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Chuck woos Hannah—and the audience—by being both inappropriately intimate and exceptionally flattering, a disarming mixture. When Hannah first walks into the apartment, he is strange about her shoes: Will she leave them by the door, and can they not touch any other pairs? Maybe like Hannah, he’s a little obsessive-compulsive. Soon after she arrives, he gets into a long, personal phone conversation with his ex-wife about his depressed tween daughter, leaving Hannah to wander around his apartment unaccompanied. It registers even to Hannah Horvath as a strange, icky power move—a showy but effective display of having nothing to hide.

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Meanwhile, he keeps complimenting Hannah, while maintaining an authority over her, praising and condescending to her—if not outright negging her—at the same time. He invited her and her alone, of all his critics, he says, because he could tell she was funny and bright, a real writer. What is a real writer doing besmirching other writers based on hearsay? That’s not what writers do, he tells her. That’s for journalists. Hannah admits to him that she’s a fan, that his writing matters to her. He shows her unpublished work about one of his sexual encounters, and then, in another creepy power move, has Hannah read it aloud to him. He tells Hannah his real mistake was in not getting to know the women, brushing them off, but he can fix that: He can get to know Hannah. He asks attentive questions and makes charming banter: Where did she grow up? Where does she want to be in five years? He shines his very shiny light on her, gives her a signed copy of a Philip Roth book, and laughs at her jokes, saying, “You really are funny.”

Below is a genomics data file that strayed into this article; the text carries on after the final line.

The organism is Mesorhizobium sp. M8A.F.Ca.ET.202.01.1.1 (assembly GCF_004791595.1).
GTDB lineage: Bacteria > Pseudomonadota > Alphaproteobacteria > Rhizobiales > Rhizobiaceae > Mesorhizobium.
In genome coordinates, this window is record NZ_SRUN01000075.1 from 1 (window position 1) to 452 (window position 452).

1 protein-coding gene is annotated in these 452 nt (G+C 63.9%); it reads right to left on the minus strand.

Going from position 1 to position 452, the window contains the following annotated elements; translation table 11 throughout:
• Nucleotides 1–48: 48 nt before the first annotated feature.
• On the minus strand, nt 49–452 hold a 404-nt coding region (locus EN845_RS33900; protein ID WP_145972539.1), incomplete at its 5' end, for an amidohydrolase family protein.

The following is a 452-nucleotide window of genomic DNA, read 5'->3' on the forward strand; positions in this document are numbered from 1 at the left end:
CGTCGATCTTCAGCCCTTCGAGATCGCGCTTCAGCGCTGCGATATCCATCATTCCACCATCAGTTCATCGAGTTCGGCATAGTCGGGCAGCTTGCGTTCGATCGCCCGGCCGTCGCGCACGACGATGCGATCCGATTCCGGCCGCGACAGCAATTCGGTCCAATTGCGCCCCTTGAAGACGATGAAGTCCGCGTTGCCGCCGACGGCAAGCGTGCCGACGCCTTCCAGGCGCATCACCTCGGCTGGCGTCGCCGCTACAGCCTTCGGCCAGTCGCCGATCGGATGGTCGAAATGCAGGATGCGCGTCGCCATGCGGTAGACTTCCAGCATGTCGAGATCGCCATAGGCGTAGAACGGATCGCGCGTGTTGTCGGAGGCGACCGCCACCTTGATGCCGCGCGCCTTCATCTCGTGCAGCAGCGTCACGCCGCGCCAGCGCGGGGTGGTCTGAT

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After all this, this intimate afternoon, a great blind date, Chuck invites Hannah to lie down in bed with him, fully clothed, so he can “feel close to someone.” Hannah hesitantly agrees. “I’m sorry I wrote something about you that upset you so much, without considering all the facts,” she says, delivering the apology he said he didn’t want and that she said she wouldn’t deliver. “It’s alright, I’m not angry,” he says. Then he rolls over and lays his flaccid penis on her thigh. Hannah takes it in her hand for a moment, before thinking better of it. Jumping out of bed she says, “I touched your dick!” Chuck rolls over and shoots her his most devilish cat-who-ate-the-canary bedroom eyes.

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Chuck’s face says it all: gotcha. He is a total sleaze, who does use his power and his charm to woo women into doing things they might not want to do, but he has made the only point he really cares about—it’s not nonconsensual. Hannah, for her one moment of curiosity, humanity, letting an idol’s ministrations wear her down, forfeits the clarity of the situation. Girls walks a fine line, capturing the complexity of a sexual situation perverted by power dynamics without getting too preachy, too simple, or too predictable. He’s awful, she’s not, but here they are, still stuck squarely in the gray area. As Hannah walks away from the apartment, a stream of attractive young women make their way down the street and through Chuck’s front door. There’s no stopping some dicks.